Lanercost Priory: Outer Gatehouse


To the west of Lanercost Priory stands the remains of the inner arch of the priory gatehouse. Forming a link between the outside world and the canons inside, the surviving part of the outer gatehouse above would have faced into the precinct and the building would have extended to the edge of the road. Dating to the early 13th century, the gatehouse was constructed of squared calciferous sandstone and coursed rubble which was taken from the nearby Roman wall. The gatehouse remains feature a chamfered segmental arch of three orders, hood mould and moulded corbel stops with fragments of fan vaulting. The current gates reflect the Arts & Crafts interests of George Howard, ninth Earl of Carlisle, who erected them during his restorations. The surviving inner arch of the gatehouse is Grade I Listed.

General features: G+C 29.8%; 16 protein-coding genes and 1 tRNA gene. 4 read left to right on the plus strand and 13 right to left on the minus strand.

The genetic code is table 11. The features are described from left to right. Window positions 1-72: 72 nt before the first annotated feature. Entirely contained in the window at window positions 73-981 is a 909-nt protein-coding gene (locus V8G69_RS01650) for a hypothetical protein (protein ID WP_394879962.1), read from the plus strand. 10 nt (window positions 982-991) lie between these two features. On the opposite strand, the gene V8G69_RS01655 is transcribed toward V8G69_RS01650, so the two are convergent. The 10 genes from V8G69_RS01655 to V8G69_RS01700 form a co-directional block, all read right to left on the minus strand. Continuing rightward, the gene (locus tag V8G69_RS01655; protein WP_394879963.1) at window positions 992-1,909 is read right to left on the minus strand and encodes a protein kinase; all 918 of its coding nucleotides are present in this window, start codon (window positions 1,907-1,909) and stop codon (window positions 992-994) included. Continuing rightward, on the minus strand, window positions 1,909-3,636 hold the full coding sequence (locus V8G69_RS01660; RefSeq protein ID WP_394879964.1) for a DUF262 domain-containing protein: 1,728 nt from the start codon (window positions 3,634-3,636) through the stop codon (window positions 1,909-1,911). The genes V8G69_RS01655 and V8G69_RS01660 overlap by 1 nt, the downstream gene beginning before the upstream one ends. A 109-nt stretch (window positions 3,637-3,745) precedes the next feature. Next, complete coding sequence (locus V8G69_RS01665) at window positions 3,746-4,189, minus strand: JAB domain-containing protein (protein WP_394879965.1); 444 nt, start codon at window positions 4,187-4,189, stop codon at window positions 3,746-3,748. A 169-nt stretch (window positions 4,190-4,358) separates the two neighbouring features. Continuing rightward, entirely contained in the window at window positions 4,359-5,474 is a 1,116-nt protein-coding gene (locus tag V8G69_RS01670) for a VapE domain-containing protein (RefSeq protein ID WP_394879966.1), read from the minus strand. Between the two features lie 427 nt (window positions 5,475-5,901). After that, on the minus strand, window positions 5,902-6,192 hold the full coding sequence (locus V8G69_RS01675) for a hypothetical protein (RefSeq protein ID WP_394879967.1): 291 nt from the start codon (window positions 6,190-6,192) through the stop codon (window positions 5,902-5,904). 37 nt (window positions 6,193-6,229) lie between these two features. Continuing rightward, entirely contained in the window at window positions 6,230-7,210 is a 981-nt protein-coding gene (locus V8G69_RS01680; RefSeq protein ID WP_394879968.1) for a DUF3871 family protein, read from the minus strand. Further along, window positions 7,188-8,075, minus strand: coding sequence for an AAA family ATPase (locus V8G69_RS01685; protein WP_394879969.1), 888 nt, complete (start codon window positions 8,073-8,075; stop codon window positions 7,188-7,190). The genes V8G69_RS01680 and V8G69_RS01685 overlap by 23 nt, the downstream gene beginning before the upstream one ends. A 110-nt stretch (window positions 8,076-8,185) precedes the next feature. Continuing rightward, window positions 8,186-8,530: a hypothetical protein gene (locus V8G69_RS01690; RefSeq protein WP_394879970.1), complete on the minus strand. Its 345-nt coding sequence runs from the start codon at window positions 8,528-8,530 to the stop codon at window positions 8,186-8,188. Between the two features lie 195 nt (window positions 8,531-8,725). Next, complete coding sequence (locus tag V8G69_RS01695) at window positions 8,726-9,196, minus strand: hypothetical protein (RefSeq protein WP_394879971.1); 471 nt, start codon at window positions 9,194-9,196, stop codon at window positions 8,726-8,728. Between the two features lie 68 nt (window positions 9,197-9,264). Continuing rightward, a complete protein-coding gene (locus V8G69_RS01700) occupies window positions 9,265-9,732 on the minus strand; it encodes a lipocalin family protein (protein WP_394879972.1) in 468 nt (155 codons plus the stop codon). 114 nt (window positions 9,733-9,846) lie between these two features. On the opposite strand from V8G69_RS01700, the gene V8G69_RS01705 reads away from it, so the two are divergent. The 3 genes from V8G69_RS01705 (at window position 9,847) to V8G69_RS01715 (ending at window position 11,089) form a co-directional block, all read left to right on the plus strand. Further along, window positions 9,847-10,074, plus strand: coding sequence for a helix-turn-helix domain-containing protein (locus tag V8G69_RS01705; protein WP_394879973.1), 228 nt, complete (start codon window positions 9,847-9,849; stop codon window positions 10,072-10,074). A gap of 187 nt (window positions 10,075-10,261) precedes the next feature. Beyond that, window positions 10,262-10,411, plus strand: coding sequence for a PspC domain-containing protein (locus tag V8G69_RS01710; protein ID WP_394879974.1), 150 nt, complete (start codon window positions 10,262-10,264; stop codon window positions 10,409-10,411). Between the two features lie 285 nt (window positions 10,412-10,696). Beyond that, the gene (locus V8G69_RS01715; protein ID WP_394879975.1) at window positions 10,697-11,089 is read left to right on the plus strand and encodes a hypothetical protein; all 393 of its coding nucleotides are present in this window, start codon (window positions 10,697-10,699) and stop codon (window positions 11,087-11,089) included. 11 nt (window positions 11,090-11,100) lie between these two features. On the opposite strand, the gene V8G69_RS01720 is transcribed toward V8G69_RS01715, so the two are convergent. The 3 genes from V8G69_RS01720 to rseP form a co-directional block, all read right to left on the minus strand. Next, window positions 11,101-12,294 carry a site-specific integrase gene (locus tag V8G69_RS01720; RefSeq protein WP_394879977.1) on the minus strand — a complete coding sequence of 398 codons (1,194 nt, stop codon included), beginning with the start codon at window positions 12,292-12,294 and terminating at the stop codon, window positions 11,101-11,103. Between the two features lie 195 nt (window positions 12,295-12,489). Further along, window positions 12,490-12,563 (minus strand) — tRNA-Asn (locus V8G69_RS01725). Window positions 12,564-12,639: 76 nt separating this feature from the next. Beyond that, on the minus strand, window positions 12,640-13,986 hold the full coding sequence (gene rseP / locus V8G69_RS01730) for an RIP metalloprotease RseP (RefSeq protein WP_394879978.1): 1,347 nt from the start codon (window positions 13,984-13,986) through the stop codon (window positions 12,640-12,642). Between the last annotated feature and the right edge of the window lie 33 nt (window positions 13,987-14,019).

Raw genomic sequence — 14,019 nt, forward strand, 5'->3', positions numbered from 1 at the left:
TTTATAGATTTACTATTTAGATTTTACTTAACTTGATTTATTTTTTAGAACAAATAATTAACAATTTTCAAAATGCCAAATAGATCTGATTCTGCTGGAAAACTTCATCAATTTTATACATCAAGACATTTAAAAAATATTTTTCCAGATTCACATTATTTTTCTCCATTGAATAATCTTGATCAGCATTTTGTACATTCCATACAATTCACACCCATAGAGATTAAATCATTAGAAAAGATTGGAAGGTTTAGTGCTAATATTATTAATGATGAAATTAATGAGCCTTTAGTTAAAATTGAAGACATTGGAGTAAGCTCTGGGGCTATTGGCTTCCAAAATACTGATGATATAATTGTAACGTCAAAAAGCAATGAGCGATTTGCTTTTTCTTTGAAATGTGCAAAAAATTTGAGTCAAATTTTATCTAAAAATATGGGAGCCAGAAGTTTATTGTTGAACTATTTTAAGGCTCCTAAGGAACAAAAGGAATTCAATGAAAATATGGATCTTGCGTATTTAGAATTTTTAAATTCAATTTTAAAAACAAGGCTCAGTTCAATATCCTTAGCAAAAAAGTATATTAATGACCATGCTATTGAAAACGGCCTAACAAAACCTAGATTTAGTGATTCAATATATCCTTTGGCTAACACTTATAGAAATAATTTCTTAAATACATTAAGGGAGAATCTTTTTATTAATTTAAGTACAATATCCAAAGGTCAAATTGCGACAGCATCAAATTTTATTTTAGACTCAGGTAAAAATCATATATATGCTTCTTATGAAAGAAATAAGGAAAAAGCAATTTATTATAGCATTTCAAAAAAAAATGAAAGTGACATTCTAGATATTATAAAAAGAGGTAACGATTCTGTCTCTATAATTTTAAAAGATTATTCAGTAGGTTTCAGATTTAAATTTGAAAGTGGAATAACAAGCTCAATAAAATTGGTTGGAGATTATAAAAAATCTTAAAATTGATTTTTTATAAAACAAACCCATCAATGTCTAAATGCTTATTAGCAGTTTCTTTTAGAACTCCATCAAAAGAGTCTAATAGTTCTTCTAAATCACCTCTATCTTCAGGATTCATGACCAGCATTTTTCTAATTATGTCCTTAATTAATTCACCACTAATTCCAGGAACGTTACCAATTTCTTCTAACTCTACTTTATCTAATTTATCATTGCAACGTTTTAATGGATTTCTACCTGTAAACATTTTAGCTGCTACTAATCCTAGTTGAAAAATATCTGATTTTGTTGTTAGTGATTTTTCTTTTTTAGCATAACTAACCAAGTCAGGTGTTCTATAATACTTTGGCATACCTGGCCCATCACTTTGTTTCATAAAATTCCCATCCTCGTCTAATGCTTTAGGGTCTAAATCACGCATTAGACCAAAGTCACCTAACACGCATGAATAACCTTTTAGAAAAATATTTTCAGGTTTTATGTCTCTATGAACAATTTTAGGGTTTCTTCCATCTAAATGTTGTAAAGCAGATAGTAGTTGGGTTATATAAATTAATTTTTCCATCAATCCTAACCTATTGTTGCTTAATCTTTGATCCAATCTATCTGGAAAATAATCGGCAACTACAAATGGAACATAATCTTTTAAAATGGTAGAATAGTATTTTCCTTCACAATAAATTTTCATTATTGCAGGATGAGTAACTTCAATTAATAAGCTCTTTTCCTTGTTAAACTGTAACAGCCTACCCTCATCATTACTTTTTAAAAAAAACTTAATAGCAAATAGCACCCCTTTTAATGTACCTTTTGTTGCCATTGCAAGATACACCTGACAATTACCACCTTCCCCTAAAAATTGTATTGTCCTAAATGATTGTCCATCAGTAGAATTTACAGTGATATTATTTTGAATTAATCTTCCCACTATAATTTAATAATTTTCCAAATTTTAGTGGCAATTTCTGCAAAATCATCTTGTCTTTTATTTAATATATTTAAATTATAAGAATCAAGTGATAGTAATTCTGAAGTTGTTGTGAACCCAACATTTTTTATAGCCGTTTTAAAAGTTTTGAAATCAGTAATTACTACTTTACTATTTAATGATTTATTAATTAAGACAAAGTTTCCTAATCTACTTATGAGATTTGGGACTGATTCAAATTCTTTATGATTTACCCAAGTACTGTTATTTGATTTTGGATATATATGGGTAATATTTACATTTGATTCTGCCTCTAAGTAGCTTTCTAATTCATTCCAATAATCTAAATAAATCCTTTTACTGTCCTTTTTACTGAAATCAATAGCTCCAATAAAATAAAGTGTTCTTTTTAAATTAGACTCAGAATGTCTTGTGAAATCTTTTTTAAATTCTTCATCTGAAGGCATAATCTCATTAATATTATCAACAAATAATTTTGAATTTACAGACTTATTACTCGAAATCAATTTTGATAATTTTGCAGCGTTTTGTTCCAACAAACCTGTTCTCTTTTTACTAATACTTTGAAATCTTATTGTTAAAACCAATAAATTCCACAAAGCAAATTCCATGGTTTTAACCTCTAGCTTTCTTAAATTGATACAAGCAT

Lanercost Priory: Elizabeth Dacre Howard


In the side chapels at the east end of the priory church are several tombs of Lanercost’s patrons from the death of Randolf, the first Lord Dacre, in 1339 to the 20th century. The above monument commemorates Elizabeth Dacre Howard who died on 17th July 1883 aged only four months.


The exquisite life size terracotta effigy is the work of the renowned sculptor Sir Edgar Boehm. Born in Vienna, Boehm became a naturalized Briton in 1866 and was a favourite choice of Queen Victoria. Commissioning Boehm to produce numerous statuettes of her family, she appointed him Sculptor in Ordinary to the Queen in 1881.


Such monuments and memorials to children were extremely rare before the late 18th / early 19th centuries. The monument depicts the body above a chest tomb lying in repose with its head resting on a corner tasselled pillow.